While the rich world of classical mythology had inspired some of Boyd’s ceramic paintings of the early 1950s, it wasn’t until a decade later that it assumed a major presence within his work. Having moved to London in 1959, Boyd had access to the great British collections and was particularly struck by two masterpieces he saw there, Death of Procris (c. 1500) by Piero di Cosimo (National Gallery, London) and Titian’s Diana and Actaeon 1556-59 (National Gallery of Scotland). Continuing Boyd’s long-held practice of using the work of old masters as a springboard for his own compositions, the Titian inspired a series of six major paintings on the theme, including Nude with beast III, as well as providing the basis for further images of the nude.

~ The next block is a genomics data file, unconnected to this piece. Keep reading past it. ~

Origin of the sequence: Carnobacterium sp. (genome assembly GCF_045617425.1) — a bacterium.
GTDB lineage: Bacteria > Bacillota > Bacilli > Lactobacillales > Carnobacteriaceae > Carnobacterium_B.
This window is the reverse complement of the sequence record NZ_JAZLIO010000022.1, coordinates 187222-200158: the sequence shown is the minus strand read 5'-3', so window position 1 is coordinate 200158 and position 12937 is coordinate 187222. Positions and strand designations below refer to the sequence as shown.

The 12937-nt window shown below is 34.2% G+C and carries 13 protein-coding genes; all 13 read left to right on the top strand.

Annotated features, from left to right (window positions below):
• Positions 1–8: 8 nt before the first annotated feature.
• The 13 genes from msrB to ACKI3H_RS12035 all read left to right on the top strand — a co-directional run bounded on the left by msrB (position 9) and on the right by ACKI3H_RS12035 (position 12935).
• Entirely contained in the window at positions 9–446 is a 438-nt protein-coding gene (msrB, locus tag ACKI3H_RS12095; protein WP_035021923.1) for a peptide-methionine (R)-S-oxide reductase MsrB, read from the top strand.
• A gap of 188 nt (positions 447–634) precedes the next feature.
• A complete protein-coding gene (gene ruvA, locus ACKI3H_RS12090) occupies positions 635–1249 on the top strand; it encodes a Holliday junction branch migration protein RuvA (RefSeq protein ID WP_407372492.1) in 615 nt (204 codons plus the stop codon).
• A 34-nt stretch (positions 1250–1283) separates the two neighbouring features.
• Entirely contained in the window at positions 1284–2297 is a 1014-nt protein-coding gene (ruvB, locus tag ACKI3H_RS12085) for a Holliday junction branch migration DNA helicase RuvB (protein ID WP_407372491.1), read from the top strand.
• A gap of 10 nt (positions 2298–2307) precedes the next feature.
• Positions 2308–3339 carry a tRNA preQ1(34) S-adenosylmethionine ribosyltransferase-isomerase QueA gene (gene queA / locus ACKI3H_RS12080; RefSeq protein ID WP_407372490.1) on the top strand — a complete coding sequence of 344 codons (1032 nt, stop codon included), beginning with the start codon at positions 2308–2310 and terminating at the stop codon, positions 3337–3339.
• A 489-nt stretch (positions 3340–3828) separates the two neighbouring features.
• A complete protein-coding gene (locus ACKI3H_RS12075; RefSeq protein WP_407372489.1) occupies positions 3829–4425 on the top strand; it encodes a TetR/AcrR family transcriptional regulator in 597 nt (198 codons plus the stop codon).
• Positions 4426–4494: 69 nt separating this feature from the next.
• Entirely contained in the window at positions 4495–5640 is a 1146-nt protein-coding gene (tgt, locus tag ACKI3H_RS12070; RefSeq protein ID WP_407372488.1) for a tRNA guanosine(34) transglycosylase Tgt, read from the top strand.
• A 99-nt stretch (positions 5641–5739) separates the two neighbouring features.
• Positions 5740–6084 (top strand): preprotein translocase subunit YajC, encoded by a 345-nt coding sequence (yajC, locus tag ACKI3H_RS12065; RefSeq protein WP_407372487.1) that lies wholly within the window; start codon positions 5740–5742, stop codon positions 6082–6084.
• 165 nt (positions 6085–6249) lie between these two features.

Born into one of the great Australian artistic dynasties, Arthur Merric Bloomfield Boyd primarily learned from his family; his parents, Merric and Doris Boyd, both potters and painters, and his grandfather, Arthur Boyd (1862–1940).
Text © National Gallery of Victoria, Australia.